Utah ranks 11th in the nation when it comes to charter school programs, according to a new national study.
The Beehive State earned an overall "B" grade in charter education, according to the Center for Education Reform, a pro-charter Washington, D.C., nonprofit.
The group's latest evaluation of states' charter laws includes other categories deemed important for education reform: parental choice, online learning, teacher quality and transparency.
"These are the hot-button issues in education reform today," Jeanne Allen, the center's president, said Thursday. "We've been ranking charter schools for 14 years."
Still, there is one area the group does not specifically look at that's of interest in Utah: graduation rates.
Recently, Utah education officials looked at charter high school graduation rates, which ranked among the highest and lowest in the state: from 27 percent to 100 percent. The overall state graduation rate is 78 percent.
State officials said charter schools need to do a better job of tracking students if they leave the school before graduating. The students could have graduated at another school, but were posted as not graduating from their charter schools.
Allen said the same problem exists on a national level.
"We don't have a level playing field as far as data," Allen said. "Are charter schools doing poorly because they're doing poorly or because of the [inadequate] data?"
The center has studied and evaluated each state's charter school laws since 1996.
In its latest evaluation, the center had mostly positive comments about Utah in four of its five categories.
Under "charter schools," center officials wrote of the state on its website: "Utah's charter school law is considered strong because it provides equitable funding to charter schools, facilities funding and a strong authorizing system that includes capable independent bodies such as universities and the semi-independent state charter board."
As for "school choice," center officials wrote: "Utah has one private school choice program [special-needs vouchers]. The state does have a charter school law. Utah allows for limited public virtual schooling. Open enrollment exists, both for intradistrict and interdistrict public school choice."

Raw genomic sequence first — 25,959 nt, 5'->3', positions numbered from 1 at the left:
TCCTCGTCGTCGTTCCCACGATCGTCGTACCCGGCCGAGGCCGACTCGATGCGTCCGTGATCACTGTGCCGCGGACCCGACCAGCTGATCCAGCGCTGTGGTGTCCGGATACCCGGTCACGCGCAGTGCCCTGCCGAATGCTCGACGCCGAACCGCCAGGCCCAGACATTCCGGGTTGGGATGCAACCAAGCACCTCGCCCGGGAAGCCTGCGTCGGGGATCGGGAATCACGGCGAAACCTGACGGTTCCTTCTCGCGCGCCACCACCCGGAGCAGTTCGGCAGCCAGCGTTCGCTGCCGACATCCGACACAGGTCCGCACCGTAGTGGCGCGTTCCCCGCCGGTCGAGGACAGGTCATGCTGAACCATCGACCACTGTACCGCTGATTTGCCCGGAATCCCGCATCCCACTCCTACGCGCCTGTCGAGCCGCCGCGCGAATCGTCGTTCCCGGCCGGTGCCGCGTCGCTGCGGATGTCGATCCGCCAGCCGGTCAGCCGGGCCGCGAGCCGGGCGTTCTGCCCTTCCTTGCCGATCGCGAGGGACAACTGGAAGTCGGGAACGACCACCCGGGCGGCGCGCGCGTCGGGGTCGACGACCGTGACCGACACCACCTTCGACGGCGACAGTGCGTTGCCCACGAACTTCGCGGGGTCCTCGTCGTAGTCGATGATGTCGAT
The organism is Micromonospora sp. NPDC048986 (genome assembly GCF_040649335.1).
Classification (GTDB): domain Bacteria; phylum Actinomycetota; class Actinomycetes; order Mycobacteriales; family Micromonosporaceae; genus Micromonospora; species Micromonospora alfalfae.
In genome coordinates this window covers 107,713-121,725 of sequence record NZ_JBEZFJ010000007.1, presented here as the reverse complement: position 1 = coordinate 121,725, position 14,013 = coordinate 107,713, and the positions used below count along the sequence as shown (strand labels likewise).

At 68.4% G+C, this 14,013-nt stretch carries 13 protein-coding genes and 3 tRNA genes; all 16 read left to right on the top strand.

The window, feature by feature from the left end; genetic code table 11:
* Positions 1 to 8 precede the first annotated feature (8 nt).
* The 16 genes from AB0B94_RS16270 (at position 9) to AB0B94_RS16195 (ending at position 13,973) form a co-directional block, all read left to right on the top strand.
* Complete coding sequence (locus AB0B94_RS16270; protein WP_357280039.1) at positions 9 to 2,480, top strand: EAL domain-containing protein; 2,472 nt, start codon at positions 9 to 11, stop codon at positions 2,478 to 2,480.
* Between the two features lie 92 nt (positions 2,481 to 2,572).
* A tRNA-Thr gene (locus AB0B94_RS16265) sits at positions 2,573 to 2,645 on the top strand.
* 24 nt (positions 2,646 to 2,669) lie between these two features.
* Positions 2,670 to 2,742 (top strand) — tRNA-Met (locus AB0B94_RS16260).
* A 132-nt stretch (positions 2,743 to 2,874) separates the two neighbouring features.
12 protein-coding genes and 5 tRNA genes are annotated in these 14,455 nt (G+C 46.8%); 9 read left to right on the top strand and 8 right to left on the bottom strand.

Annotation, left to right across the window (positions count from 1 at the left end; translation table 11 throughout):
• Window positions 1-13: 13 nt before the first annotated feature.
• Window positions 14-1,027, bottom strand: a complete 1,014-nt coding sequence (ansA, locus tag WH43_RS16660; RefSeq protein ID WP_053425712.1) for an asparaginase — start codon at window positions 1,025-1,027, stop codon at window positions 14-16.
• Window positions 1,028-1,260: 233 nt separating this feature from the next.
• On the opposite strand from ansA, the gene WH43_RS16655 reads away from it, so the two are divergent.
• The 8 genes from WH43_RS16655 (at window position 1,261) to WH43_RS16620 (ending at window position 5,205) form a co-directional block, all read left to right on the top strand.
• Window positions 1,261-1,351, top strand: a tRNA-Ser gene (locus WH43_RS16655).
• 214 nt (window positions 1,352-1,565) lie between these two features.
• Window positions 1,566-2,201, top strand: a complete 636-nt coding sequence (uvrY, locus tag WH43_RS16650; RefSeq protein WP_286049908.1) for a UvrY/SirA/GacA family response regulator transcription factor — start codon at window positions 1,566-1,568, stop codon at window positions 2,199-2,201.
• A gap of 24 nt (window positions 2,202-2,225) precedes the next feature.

The group praised the state's online learning: "Due in large part to the leadership of the Utah Legislature, Utah has adopted multiple student-centric policies designed specifically to harness the power of technology.
Primarily through the passage of SB65, the Statewide Online Education Program, and charter policy enacted over the last decade, digital learning has become available in some form to all Utah students."
Its "transparency" also was praised: "Utah has a very parent-friendly website that provides easy to understand school report cards as well as information on the Carson Smith Special Needs Scholarship and charter schools. The 40 local school boards in Utah are elected during the November general election."
But when it comes to "teacher evaluations," the group said Utah has some work to do. "Neither tenure decisions nor license advancement and renewal are based on effectiveness," the group wrote. "Eligibility for dismissal is not a consequence of multiple unsatisfactory evaluations in Utah, and ineffective classroom performance is not a ground for dismissal. The state does not ensure that the appeals process for dismissed teachers is expedient; however, a last hired, first fired policy is prohibited during layoffs."
Among the nation's 43 states with charter school laws, the center ranked them as follows: four states earned an "A," nine got a "B," 19 received a "C" and 11 states were given a "D" or "F."
Allen said it's not only charter school laws but the other four categories that make for education reform.
"As policymakers consider changes to their charter school laws, they also need to be mindful of what it takes to have truly great education reform policies across all issues," Allen said.
The center's 2013 Charter School Laws Across the States Ranking & Scorecard can be found at Edreform.com/in-the-states, which will be available to the public Tuesday.
"Charter and traditional schools don't have to be on opposite sides anymore," said Kim Frank, of the Utah Charter Network. "The main reason to see charter schools in Utah grow is you have smaller schools. And with new and innovative programs, that information can be shared with all schools, and all ships rise."
Power to Utah parents
In a previous study, the Center for Education Reform created what it calls the "Parent Power Index," which "measures the ability in each state of a parent to exercise choices no matter what their income or child's level of academic achievement engage with their local school and board, and have a voice in the systems that surround their child."
The center ranked these locations as the top 10 in its "parent power index," according to its website.
1 • Indiana (84%)
2 • Florida (83%)
3 • Ohio (79%)
4 • Arizona (78%)
5 • Washington, D.C. (77%)
6 • Louisiana (76%)
7 • Pennsylvania (75.5%)
8 • Utah (75%)
9 • Minnesota (74.5%)
10 • Wisconsin (74%)